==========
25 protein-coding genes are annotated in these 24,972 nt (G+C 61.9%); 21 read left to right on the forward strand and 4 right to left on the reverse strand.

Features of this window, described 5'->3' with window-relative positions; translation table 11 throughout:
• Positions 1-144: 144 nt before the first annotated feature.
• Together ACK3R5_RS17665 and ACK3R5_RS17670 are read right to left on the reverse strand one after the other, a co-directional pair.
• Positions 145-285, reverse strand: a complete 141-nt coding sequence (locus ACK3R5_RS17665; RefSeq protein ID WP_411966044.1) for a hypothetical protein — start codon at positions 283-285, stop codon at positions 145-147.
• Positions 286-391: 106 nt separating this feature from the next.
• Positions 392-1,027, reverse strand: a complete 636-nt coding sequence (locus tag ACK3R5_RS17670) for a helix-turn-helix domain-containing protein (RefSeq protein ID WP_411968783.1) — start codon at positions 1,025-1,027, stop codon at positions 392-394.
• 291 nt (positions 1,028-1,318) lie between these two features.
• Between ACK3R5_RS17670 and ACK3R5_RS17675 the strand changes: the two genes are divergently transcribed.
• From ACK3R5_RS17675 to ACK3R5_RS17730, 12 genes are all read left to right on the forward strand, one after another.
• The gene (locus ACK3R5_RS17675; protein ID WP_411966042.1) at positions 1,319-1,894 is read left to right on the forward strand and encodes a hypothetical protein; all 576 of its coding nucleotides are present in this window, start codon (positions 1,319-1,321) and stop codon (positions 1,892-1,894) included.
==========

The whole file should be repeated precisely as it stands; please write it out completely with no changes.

25 protein-coding genes are annotated in these 24,972 nt (G+C 61.9%); 21 read left to right on the forward strand and 4 right to left on the reverse strand.

Features of this window, described 5'->3' with window-relative positions; translation table 11 throughout:
• Positions 1-144: 144 nt before the first annotated feature.
• Together ACK3R5_RS17665 and ACK3R5_RS17670 are read right to left on the reverse strand one after the other, a co-directional pair.
• Positions 145-285, reverse strand: a complete 141-nt coding sequence (locus ACK3R5_RS17665; RefSeq protein ID WP_411966044.1) for a hypothetical protein — start codon at positions 283-285, stop codon at positions 145-147.
• Positions 286-391: 106 nt separating this feature from the next.
• Positions 392-1,027, reverse strand: a complete 636-nt coding sequence (locus tag ACK3R5_RS17670) for a helix-turn-helix domain-containing protein (RefSeq protein ID WP_411968783.1) — start codon at positions 1,025-1,027, stop codon at positions 392-394.
• 291 nt (positions 1,028-1,318) lie between these two features.
• Between ACK3R5_RS17670 and ACK3R5_RS17675 the strand changes: the two genes are divergently transcribed.
• From ACK3R5_RS17675 to ACK3R5_RS17730, 12 genes are all read left to right on the forward strand, one after another.
• The gene (locus ACK3R5_RS17675; protein ID WP_411966042.1) at positions 1,319-1,894 is read left to right on the forward strand and encodes a hypothetical protein; all 576 of its coding nucleotides are present in this window, start codon (positions 1,319-1,321) and stop codon (positions 1,892-1,894) included.